Larry Shallenberger, a children's pastor in Erie, Pennsylvania, leads his children to support his church's short-term mission trips to Haiti. The children raise money to purchase radios for adults to give to Haitians. Shallenberger says, "By partnering with our adult mission program, our children gain a sense that they can contribute to 'big church.' "

Teach children to use their spiritual gifts. "Missions education is a part of the process. Just as elementary schools have career days to help children understand where their talents and abilities fit in, missions education is just another way to show kids where they might be used," says Keith.

Children can pray for others: missionaries, their families, and the church's effort to spread the good news. Such prayer can open children's eyes to vocational opportunities. By learning the exciting news of how God is at work in our world, children will know that positive things are happening and there's a need for their skills in many parts of the church. While some children may be able to find a niche in serving fairly easily, creatively design ways for all kids to be involved in missions.

"Think fun, think exciting, think service. Look for ways your children can get actively involved in missions by giving of themselves," says Keith.

Open children's hearts to others' needs. Keith lists four key reasons that missions education is important to children's faith development.

1. To see that there's more going on in our world besides what we see on the news every day.

2. To hear the exciting stories of how God is at work in our world.

3. To learn how to pray for others.

4. To learn how to give.

Hebrews 13:16 reminds us of the call to serve: "And do not forget to do good and to share with others, for with such sacrifices God is pleased." Missions education is a practical way to show children how God wants us to live out his Word.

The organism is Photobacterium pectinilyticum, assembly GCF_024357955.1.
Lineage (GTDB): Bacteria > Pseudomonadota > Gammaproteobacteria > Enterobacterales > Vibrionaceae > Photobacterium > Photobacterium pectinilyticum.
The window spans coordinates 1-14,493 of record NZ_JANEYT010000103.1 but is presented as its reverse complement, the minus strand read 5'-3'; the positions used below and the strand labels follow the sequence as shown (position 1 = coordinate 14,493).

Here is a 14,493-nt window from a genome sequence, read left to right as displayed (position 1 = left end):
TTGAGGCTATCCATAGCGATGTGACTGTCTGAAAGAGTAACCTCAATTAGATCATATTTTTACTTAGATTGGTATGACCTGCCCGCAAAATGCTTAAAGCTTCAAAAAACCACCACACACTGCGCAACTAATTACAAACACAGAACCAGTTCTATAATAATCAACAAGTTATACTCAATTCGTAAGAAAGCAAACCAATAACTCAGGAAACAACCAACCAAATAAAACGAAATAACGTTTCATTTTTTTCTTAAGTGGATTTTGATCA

Be aware that some presentations of missions can undermine missions education's benefits. There are messages and motivations that should be tailored to kids so that missions can be a rewarding rather than a belabored experience. Here's what missions education should not be.

It's not about the money. Keith Johnson, the former director of children's ministries for the Billy Graham Evangelistic Association and the current national field services manager for Group Publishing, says that giving an offering to an adult-oriented project that's then never seen discourages kids. Missions education that focuses on the money raised rather than the impact of the money derails children from learning about the true purpose of giving. Asking children to be fund-raisers may seem like an active role, but it can emphasize a limited approach to missions.

"We teach kids to make the burden of evangelism go away simply by throwing money at it," adds Shallenberger.

Johnson also believes we need a little "intellectual honesty" with kids. Explain to children that we send money and not goods in some instances because of the customs duty placed on foreign packages.